The table of contents of this book alone suggest that this will be an interesting read. The sites listed include Vetulonia, Populonia, Rosellae, Cosa and Luni and the authors include Elisabeth Fentress, Franco Cambi and Astrid Van Oyen among others. This edited volume contains a preface, an introduction and 18 articles on a topic that has received little attention: Roman Etruria. Most papers originate from the first International Mediterranean Tuscan Conference (MediTo) held in Paganico (Grosseto, Italy) in June 2018, although there are also additions in order to incorporate some of the most important research in progress. The original idea seems to have been to take an economic approach to analyse the society in Central-Southern maritime Tuscany during the Roman times. This should have already been reflected in the title, since this volume does not cover inner Etruria but only coastal areas with the exception of the villa at Aiano (Cavalieri) and perhaps the Middle Ombrone Valley sites (Campana and Vaccaro, Van Oyen et al.).
The volume opens with the preface (Manacorda), the introduction (Sebastiani and Megale) and two relatively short introductory articles (Cambi, Fentress). All four pay tribute to the excavations of Settefinestre and the survey of the Albegna Valley. The following articles do not seem to be in geographical nor chronological order but the reader moves back and forth between northern and southern Tuscany and northern Lazio. However, the last two articles, Vanni’s on economics and religion and Bianchi’s on rural settlements and natural resources in early Medieval southern Tuscany have wider themes than the presentation of new field research projects.
As Cambi indicates the aim is to present long-term projects studying long-term settlement sites. Fentress gives a rundown of the central themes: rural sites, both large and small, towns and landscape. An important fixed point is the Roman Peasant Project of the University of Siena that excavated the Roman site of Santa Marta (Campana and Vaccaro), a residential and possible mansio site in the Middle Ombrone Valley that dates at least from the second century BC to the sixth century AD. The overall project is a key to understanding the character of the so-called minor Roman sites and their variability, but at Santa Marta they have uncovered the most prestigious local site. The late production activities are something encountered also at other sites such as Aiano (Cavalieri) and Podere Marzuolo (Van Oyen et al.). It would have been interesting to hear more about the small sites covered by the Roman Peasant Project; even if they are listed in Campana and Vaccaro’s article, in the book the same large sites the project wanted to get away from take centre stage.
The contribution by Cavalieri on the villa of Aiano brings in an interesting case of continuity in place-names where there are hiatuses in archaeological material. However, the new project at Rusellae (Celuzza et al.) has shown that the use of the later episcopal boundaries to reconstruct the boundaries between the different Etruscan towns in the area is not adequate anymore and material studies are needed in order to look at the frontier shrines and the distribution of cremations in the direction of Volaterrae and Clusium. Otherwise, it is clear that the Rusellae project will be a key in developing the site in the future and publishing the results of the earlier excavations.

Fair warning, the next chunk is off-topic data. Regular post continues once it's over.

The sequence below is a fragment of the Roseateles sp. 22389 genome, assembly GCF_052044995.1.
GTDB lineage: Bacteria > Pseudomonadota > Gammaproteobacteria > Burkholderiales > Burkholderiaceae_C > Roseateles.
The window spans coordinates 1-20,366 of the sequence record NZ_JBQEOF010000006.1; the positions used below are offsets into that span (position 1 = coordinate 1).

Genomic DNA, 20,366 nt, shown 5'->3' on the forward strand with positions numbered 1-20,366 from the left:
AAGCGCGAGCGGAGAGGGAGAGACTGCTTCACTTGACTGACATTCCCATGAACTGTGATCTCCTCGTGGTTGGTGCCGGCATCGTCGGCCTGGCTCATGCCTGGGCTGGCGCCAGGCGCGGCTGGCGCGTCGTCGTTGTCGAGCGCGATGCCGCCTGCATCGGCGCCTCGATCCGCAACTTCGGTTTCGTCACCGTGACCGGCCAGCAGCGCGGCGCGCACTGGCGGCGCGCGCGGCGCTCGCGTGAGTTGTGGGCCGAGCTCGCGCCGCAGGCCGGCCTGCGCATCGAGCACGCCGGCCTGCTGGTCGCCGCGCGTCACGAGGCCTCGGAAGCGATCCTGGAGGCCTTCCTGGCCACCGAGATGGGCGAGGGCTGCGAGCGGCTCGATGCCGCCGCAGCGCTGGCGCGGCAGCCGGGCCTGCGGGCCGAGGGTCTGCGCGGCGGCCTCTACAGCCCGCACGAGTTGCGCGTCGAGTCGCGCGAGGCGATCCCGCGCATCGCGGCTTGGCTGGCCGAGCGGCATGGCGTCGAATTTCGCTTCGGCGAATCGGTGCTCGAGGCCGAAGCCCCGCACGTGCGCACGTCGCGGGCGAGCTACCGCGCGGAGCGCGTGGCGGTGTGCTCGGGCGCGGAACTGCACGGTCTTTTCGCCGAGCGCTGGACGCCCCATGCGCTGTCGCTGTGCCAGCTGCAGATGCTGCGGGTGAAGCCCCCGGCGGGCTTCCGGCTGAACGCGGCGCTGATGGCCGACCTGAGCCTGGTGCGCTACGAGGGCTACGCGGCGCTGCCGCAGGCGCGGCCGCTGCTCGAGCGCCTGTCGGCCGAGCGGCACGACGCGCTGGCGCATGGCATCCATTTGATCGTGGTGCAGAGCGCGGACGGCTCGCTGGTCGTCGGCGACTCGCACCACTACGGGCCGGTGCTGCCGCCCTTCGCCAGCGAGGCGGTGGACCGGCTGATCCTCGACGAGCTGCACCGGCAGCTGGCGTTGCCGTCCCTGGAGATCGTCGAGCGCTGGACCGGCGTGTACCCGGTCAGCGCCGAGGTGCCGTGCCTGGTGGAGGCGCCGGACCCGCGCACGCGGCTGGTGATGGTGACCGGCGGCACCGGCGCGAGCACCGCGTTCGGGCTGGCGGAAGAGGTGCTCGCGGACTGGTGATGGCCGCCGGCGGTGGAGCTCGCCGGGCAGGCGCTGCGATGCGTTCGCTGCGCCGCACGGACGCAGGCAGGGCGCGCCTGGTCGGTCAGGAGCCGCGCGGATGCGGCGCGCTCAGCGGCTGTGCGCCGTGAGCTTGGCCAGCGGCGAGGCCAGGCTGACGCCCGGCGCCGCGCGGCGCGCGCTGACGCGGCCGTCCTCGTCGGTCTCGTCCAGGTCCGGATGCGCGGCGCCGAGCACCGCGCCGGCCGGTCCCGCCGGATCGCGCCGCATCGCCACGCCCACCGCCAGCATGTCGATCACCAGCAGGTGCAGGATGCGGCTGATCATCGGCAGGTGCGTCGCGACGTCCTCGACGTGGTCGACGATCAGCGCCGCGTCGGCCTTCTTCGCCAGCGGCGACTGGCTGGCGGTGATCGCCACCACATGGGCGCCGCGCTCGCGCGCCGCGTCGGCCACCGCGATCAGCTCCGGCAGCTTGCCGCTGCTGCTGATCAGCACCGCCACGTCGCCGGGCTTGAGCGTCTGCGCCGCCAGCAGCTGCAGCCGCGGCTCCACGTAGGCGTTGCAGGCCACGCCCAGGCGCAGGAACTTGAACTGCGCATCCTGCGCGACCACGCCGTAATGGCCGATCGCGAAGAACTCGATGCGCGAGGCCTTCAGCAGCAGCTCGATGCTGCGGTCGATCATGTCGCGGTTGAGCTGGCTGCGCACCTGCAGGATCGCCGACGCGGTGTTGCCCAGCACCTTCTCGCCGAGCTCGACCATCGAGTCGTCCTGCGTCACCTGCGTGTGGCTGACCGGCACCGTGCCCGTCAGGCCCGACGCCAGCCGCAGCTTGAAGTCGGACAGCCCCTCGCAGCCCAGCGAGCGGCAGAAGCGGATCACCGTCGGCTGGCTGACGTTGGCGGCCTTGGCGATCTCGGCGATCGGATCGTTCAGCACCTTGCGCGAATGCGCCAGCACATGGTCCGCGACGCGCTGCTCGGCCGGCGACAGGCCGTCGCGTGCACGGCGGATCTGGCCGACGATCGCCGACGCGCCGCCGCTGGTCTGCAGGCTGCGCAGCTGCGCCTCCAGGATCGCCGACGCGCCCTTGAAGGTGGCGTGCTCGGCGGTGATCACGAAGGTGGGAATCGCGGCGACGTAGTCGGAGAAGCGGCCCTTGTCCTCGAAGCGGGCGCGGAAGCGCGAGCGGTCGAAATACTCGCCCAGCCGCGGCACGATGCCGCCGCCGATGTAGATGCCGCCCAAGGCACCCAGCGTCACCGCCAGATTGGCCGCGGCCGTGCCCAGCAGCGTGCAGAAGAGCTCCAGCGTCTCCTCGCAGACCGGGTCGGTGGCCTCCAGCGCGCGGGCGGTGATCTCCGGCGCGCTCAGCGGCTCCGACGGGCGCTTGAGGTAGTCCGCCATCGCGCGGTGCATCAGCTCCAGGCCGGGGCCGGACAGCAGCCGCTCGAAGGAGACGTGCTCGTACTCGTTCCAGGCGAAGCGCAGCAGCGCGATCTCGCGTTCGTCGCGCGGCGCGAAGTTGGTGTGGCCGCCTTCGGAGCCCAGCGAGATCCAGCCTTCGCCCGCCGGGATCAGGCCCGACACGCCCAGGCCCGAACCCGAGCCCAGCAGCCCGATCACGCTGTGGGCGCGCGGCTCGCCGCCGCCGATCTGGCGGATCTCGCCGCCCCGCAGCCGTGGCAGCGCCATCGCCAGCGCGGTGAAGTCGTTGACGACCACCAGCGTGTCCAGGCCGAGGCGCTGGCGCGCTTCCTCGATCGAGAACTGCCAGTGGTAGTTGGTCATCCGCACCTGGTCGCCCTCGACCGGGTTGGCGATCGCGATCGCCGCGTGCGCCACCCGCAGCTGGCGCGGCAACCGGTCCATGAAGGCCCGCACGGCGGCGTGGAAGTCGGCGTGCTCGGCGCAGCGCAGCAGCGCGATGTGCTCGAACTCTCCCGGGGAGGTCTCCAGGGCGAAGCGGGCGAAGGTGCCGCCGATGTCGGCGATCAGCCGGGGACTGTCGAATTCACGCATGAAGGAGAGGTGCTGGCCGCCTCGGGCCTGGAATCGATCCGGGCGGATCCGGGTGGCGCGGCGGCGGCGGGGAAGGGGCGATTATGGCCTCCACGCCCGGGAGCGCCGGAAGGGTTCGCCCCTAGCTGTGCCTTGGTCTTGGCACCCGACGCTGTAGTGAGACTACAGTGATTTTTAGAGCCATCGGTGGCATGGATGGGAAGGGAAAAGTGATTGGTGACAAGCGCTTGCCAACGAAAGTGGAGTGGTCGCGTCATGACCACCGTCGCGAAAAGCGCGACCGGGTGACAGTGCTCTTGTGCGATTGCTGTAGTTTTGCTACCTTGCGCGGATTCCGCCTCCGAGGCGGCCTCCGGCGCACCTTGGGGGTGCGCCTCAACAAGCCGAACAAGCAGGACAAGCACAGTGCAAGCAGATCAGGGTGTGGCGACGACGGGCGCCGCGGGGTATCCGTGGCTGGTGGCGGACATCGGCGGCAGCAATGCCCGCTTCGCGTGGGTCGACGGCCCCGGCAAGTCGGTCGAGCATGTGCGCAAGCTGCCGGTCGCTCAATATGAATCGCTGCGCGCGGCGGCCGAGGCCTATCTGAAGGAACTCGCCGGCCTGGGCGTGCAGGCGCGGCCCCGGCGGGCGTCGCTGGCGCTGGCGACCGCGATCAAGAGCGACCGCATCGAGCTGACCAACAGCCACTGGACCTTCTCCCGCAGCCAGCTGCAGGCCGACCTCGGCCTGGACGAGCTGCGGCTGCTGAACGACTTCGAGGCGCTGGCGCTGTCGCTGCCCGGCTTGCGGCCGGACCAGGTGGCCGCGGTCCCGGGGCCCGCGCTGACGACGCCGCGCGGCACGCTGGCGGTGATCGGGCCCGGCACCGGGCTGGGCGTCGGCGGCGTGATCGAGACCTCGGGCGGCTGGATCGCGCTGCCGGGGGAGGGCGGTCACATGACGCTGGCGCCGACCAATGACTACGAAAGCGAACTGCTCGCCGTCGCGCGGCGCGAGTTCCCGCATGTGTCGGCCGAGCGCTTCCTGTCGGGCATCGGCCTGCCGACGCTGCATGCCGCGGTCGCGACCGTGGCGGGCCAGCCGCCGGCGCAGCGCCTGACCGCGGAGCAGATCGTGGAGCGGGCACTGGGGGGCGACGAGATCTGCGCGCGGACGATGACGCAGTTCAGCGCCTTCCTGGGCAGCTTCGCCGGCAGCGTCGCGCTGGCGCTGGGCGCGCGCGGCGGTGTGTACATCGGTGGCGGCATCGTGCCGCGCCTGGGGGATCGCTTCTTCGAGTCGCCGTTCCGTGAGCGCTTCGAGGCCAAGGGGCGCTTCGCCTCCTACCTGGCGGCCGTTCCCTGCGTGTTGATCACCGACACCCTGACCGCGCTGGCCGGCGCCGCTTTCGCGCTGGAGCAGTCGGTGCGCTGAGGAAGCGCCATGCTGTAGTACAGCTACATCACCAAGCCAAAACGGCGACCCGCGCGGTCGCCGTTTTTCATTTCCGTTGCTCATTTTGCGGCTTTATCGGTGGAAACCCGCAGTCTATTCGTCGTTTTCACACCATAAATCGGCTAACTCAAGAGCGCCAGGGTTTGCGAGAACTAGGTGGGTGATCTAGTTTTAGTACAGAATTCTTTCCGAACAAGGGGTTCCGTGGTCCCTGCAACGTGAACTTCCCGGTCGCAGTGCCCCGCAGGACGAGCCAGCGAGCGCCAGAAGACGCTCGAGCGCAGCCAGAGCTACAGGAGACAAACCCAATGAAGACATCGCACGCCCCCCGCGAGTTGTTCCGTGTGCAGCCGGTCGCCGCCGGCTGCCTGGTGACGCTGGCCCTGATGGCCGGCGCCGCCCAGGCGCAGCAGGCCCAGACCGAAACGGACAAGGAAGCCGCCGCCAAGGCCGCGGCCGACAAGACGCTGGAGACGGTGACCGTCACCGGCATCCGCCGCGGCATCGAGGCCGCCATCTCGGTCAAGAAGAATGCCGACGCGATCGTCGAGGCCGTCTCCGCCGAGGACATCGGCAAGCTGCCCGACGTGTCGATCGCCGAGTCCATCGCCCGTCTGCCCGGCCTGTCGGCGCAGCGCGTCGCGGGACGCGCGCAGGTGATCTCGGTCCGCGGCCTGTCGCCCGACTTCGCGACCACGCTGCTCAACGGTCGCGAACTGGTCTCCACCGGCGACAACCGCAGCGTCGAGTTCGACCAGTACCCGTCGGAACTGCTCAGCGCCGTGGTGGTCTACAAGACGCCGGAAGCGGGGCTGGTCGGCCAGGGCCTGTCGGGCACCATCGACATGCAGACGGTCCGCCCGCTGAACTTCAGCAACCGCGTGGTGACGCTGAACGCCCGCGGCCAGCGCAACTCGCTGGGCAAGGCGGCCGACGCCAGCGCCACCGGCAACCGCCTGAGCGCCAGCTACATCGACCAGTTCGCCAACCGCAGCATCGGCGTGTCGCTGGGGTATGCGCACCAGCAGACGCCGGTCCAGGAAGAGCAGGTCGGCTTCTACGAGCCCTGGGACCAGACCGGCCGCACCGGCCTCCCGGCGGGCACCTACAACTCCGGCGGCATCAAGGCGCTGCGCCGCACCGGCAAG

The Rome Department of the German Archaeological Institute (Colombi) is looking for the Etruscan harbours of Vetulonia and mapping the extent of the Prile Lagoon. This very interesting chapter outlines the known history of the Prile Lagoon and shows the results of the magnetometer survey in two areas along the northern side of the Grosseto plain. Sadly, the study of the coastal zone of Vada Volaterrae (Genovesi) is based on the restudy of unpublished amphora features and does not include any new environmental work. However, this study is a result of valuable work at the local museum and describes the research situation in the area.
The article on the complex at Vignale (Giorgi) is another important project by the University of Siena. This site is noteworthy due to its longevity until the tenth century AD. It developed into a high-status coastal lagune villa in the Imperial period and its road mansio seems to have developed into an Imperial mansio during Late Antiquity, perhaps to be identified as Aquae Populoniae.
The two articles on Populonia discuss two different aspects of the town: Mascione discusses the building and desertion periods of the sacred area on the Acropolis of the town, resulting from the collaboration between three different Italian universities, whereas Megale’s article expands from a description of a harbour castrum into a wider discussion on piracy in the Mediterranean and its archaeological (in)visibility. The following two articles both present domus, the first in Luni, excavated by a team from Pisa (Menchelli et al.), and the second a Greek-type pastás house from Vetulonia (Rafanelli). The latter was built with mud-brick on a stone foundation and is the earliest find of this Greek-type structure in the area.
Then follow two articles on Cosa: in the first one Romeo and Panariti describe the Strade di Cosa initiative of the University of Florence and the resulting excavations within a residential house facing the Street P; in the second, Scott et al. describe the new Cosa Excavations as a collaboration between two American and one German university. This latter project combines excavation, geophysics, geological coring programme and the study of legacy data. The excavations study a multiperiod bath complex in this water-free town.